As a Trump surrogate, Giuliani raised many eyebrows. In August 2016, while campaigning for Trump, the former NYC mayor claimed, confusingly, “Under those eight years before Obama came along, we didn’t have any successful radical Islamic terrorist attack in the United States.” The 9/11 attacks occurred seven years before Obama took office.
For many, this bizarrely political (and factually incorrect) attack on Obama was emblematic of Giuliani’s increasingly partisan persona. Writing for The New Yorker, Jelani Cobb, author and journalism professor at Columbia University, labeled the moment, “The Appalling Last Act of Rudy Giuliani.” It looked like Giuliani was throwing away his political career to support Trump.
Of course, that was three months before the November election when many assumed former Secretary of State Hillary Clinton would easily defeat Trump.
Trump’s personal lawyer Rudy Giuliani
As both Trump’s personal lawyer and his ally, Giuliani has been central to the Ukraine scandal that led to Trump’s impeachment.
After joining Trump’s legal team, Giuliani regularly traveled to Ukraine to pursue Trump’s interests there. The goal was to pressure the Ukrainian president into announcing a corruption investigation into Hunter Biden, the son of current Democratic presidential nominee Joe Biden.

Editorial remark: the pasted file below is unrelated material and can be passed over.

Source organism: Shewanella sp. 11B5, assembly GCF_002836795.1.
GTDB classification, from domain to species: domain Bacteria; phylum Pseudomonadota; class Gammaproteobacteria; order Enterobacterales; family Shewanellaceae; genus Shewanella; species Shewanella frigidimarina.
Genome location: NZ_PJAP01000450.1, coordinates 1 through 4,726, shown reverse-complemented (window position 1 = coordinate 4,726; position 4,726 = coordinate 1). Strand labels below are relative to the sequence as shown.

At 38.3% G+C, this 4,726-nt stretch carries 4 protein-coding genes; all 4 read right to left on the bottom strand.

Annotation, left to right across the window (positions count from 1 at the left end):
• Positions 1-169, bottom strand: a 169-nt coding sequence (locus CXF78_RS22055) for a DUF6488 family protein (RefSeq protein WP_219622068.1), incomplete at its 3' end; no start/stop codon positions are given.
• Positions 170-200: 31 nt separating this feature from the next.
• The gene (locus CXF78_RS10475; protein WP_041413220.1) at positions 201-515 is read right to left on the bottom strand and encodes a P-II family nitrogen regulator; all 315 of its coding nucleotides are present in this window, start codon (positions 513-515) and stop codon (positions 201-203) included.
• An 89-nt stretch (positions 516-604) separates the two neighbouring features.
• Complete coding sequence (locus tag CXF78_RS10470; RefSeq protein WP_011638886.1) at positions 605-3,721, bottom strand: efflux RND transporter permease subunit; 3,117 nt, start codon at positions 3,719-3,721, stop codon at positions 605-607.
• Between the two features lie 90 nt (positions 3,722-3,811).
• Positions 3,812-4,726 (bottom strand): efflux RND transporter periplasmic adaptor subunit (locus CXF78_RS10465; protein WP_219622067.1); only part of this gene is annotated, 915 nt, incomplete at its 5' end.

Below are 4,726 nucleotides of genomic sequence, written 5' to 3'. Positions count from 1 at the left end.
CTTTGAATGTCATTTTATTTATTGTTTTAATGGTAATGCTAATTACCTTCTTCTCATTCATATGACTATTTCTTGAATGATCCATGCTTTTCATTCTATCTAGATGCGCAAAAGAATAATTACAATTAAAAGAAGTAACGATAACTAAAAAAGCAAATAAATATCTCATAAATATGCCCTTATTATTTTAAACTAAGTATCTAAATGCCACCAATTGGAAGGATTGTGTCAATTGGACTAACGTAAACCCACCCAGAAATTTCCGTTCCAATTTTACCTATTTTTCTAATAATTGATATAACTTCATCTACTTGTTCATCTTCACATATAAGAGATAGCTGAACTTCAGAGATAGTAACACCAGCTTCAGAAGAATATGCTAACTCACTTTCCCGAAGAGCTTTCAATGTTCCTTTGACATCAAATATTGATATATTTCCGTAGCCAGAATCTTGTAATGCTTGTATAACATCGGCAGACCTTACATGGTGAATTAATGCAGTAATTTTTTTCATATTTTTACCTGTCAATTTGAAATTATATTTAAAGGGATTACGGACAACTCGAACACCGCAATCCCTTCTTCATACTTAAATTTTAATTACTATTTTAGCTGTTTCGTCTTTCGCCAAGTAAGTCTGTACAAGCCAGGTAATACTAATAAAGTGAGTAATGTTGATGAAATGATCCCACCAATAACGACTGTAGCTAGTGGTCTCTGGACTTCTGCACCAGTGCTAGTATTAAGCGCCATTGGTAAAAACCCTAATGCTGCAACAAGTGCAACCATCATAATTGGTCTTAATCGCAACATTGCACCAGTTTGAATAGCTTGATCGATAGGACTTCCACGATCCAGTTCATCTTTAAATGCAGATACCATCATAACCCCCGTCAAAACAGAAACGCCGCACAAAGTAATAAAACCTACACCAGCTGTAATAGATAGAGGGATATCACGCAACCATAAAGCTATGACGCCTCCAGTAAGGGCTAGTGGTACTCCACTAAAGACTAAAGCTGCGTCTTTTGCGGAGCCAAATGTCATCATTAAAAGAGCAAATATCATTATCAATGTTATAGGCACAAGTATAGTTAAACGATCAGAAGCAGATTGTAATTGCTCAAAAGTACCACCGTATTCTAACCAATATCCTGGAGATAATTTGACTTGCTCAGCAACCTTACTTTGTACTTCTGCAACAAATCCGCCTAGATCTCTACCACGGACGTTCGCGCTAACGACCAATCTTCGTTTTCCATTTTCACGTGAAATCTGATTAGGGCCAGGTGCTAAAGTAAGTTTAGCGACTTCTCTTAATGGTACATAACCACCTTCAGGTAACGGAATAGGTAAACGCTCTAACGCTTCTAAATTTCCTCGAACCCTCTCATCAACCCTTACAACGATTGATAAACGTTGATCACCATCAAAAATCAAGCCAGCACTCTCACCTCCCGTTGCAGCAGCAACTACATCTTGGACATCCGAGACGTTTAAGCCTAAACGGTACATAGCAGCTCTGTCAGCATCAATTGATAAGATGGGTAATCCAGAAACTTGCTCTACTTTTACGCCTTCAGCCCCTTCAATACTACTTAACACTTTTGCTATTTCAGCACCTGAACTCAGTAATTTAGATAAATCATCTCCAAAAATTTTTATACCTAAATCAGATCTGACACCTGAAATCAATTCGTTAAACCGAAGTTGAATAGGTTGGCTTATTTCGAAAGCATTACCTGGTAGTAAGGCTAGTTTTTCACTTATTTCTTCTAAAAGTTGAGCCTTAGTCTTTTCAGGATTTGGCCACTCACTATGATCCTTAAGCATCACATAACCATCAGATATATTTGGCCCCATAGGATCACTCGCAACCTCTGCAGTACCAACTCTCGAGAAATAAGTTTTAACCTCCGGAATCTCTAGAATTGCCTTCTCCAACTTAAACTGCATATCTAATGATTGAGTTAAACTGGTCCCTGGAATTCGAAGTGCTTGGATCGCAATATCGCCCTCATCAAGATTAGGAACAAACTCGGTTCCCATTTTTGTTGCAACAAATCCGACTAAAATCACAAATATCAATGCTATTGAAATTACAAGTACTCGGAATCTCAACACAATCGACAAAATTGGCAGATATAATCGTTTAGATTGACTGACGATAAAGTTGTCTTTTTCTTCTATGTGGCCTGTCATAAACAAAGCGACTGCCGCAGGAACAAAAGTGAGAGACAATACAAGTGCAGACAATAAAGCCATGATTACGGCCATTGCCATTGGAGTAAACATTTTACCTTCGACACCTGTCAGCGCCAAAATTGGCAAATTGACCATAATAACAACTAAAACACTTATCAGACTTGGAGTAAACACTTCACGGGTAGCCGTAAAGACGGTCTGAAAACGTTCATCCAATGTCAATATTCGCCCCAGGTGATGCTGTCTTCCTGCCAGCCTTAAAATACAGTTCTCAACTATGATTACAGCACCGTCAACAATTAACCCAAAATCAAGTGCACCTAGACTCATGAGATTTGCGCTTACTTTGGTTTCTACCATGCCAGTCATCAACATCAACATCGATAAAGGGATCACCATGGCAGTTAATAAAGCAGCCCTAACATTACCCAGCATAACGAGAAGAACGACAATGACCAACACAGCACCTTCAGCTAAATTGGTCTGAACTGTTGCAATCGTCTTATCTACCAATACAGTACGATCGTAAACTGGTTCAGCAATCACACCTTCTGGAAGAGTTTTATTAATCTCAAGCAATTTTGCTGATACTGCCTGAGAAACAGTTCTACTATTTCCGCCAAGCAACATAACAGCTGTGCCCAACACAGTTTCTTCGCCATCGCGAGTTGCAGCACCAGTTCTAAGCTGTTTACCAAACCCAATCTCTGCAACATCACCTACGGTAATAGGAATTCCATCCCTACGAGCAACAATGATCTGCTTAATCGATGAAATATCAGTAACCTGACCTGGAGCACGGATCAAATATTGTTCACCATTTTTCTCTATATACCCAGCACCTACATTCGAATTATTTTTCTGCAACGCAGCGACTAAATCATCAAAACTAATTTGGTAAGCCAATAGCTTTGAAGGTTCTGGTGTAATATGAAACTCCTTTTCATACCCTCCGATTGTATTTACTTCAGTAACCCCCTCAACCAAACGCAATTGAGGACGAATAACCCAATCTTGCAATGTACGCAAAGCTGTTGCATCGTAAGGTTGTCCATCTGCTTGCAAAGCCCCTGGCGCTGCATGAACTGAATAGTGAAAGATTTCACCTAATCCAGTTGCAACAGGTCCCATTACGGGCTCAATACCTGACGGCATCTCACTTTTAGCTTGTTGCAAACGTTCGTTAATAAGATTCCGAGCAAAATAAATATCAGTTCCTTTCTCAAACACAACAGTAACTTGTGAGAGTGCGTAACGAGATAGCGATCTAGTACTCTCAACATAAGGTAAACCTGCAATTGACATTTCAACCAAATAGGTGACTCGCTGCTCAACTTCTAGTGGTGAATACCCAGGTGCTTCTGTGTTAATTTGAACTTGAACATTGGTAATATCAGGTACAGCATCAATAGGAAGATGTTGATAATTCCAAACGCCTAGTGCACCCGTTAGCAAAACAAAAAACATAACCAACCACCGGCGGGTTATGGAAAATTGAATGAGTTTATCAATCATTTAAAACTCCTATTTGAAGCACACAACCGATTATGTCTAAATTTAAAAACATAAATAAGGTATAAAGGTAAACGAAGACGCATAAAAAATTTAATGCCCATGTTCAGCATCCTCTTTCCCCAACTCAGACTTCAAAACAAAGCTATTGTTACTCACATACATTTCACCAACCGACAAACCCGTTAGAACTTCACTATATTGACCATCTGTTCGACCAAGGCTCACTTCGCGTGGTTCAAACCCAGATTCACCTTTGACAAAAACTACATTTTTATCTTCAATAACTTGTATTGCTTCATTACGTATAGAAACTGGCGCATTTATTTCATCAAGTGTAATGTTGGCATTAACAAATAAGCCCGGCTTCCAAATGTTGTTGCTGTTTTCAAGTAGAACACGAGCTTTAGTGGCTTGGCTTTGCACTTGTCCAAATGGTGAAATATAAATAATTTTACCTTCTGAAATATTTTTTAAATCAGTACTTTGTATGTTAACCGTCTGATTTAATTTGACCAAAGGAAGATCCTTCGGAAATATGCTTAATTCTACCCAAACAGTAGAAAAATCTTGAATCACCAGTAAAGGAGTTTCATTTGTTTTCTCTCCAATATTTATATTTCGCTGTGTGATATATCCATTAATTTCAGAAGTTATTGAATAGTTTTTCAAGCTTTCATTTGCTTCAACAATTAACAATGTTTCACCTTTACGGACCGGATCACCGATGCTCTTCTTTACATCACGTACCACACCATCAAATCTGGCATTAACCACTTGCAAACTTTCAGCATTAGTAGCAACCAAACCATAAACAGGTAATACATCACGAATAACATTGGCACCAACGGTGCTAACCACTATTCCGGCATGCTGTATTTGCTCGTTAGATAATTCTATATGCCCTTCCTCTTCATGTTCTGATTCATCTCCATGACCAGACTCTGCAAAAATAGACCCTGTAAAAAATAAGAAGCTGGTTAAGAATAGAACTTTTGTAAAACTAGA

Their motivation appears to have been an attempt to damage Biden politically, based on the accurate assumption that the former vice president would be Trump’s competitor in 2020.
In addition to pursuing the campaign against Hunter Biden, Giuliani was also instrumental in the harassment and eventual removal of former US ambassador to Ukraine, Marie Yovanovitch. After leaving her position, Yovanovitch testified before Congress that, rather than rooting out corruption in Ukraine, the Trump administration was worsening it.
One of Giuliani’s associates, Lev Parnas, claimed that he and another associate, Igor Fruman, were part of the Trump-coordinated pressure campaign.
Though Trump denied any involvement in the Ukrainian scandal – and was acquitted by the Senate of any wrongdoing – Parnas released a video in January 2020 in which he and the president appear to be discussing the removal of Yovanovitch.
Even as Trump put distance between himself and the scandal, Giuliani’s frequent television appearances seemed to implicate the president. For instance, in a CNN appearance in September 2019, Giuliani admitted (after initially denying it) that he asked Ukraine to investigate Biden.
Back in May 2018, Giuliani also admitted Trump had personally paid off the pornstar Stormy Daniels, who has alleged she and Trump had an affair. Though that situation had nothing to do with Ukraine, Trump had previously denied knowing anything about the payments to Daniels.
Rudy Giuliani’s falling approval
A Quinnipiac poll released one month after the 9/11 attacks found Giuliani had garnered his highest approval ratings ever, with a 79-16 margin within New York City. Four months earlier, his approval ratings had been a more typical 49-45.